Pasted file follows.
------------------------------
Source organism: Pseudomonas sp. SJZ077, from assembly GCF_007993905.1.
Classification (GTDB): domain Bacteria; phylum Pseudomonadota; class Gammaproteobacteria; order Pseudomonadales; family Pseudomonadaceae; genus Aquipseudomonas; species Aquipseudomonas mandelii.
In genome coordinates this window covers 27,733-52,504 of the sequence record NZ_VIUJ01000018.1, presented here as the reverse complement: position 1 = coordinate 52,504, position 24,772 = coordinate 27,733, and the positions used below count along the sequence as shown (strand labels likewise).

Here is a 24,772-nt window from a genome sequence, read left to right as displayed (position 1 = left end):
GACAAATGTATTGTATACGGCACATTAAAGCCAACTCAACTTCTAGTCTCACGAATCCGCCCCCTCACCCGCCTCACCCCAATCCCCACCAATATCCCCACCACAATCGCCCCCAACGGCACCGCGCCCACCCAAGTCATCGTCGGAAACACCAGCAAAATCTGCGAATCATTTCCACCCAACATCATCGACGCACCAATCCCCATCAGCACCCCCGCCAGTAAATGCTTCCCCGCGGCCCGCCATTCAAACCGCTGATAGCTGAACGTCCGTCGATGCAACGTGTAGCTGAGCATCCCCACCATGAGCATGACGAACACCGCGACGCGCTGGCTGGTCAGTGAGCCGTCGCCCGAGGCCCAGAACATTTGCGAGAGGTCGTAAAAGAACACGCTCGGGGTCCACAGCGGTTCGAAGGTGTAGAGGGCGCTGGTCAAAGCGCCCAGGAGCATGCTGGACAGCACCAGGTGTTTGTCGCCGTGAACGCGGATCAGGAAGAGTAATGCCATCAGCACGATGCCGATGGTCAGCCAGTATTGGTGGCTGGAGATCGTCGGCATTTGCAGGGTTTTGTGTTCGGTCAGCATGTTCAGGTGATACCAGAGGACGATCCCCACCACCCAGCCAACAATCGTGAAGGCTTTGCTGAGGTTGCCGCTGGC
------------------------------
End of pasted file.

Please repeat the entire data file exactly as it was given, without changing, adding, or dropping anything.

Source organism: Pseudomonas sp. SJZ077, from assembly GCF_007993905.1.
Classification (GTDB): domain Bacteria; phylum Pseudomonadota; class Gammaproteobacteria; order Pseudomonadales; family Pseudomonadaceae; genus Aquipseudomonas; species Aquipseudomonas mandelii.
In genome coordinates this window covers 27,733-52,504 of the sequence record NZ_VIUJ01000018.1, presented here as the reverse complement: position 1 = coordinate 52,504, position 24,772 = coordinate 27,733, and the positions used below count along the sequence as shown (strand labels likewise).

Here is a 24,772-nt window from a genome sequence, read left to right as displayed (position 1 = left end):
GACAAATGTATTGTATACGGCACATTAAAGCCAACTCAACTTCTAGTCTCACGAATCCGCCCCCTCACCCGCCTCACCCCAATCCCCACCAATATCCCCACCACAATCGCCCCCAACGGCACCGCGCCCACCCAAGTCATCGTCGGAAACACCAGCAAAATCTGCGAATCATTTCCACCCAACATCATCGACGCACCAATCCCCATCAGCACCCCCGCCAGTAAATGCTTCCCCGCGGCCCGCCATTCAAACCGCTGATAGCTGAACGTCCGTCGATGCAACGTGTAGCTGAGCATCCCCACCATGAGCATGACGAACACCGCGACGCGCTGGCTGGTCAGTGAGCCGTCGCCCGAGGCCCAGAACATTTGCGAGAGGTCGTAAAAGAACACGCTCGGGGTCCACAGCGGTTCGAAGGTGTAGAGGGCGCTGGTCAAAGCGCCCAGGAGCATGCTGGACAGCACCAGGTGTTTGTCGCCGTGAACGCGGATCAGGAAGAGTAATGCCATCAGCACGATGCCGATGGTCAGCCAGTATTGGTGGCTGGAGATCGTCGGCATTTGCAGGGTTTTGTGTTCGGTCAGCATGTTCAGGTGATACCAGAGGACGATCCCCACCACCCAGCCAACAATCGTGAAGGCTTTGCTGAGGTTGCCGCTGGC